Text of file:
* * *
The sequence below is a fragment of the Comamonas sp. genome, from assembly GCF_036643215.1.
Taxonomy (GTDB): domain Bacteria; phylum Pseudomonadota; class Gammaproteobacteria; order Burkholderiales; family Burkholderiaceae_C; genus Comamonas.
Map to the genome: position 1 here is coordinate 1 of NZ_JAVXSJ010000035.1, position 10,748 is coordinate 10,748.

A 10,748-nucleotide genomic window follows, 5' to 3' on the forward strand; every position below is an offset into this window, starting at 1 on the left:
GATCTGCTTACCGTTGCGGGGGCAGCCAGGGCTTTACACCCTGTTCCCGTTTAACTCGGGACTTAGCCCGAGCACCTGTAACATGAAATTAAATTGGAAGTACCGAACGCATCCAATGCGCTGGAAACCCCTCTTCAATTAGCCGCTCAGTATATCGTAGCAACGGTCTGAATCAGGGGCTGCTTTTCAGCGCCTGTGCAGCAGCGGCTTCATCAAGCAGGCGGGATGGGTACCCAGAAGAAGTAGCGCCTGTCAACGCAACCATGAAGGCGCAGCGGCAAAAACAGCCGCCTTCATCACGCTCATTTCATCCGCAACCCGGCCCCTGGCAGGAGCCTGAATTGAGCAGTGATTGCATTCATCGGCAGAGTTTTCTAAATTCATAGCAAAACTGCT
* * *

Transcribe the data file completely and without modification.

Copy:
The sequence below is a fragment of the Comamonas sp. genome, from assembly GCF_036643215.1.
Taxonomy (GTDB): domain Bacteria; phylum Pseudomonadota; class Gammaproteobacteria; order Burkholderiales; family Burkholderiaceae_C; genus Comamonas.
Map to the genome: position 1 here is coordinate 1 of NZ_JAVXSJ010000035.1, position 10,748 is coordinate 10,748.

A 10,748-nucleotide genomic window follows, 5' to 3' on the forward strand; every position below is an offset into this window, starting at 1 on the left:
GATCTGCTTACCGTTGCGGGGGCAGCCAGGGCTTTACACCCTGTTCCCGTTTAACTCGGGACTTAGCCCGAGCACCTGTAACATGAAATTAAATTGGAAGTACCGAACGCATCCAATGCGCTGGAAACCCCTCTTCAATTAGCCGCTCAGTATATCGTAGCAACGGTCTGAATCAGGGGCTGCTTTTCAGCGCCTGTGCAGCAGCGGCTTCATCAAGCAGGCGGGATGGGTACCCAGAAGAAGTAGCGCCTGTCAACGCAACCATGAAGGCGCAGCGGCAAAAACAGCCGCCTTCATCACGCTCATTTCATCCGCAACCCGGCCCCTGGCAGGAGCCTGAATTGAGCAGTGATTGCATTCATCGGCAGAGTTTTCTAAATTCATAGCAAAACTGCT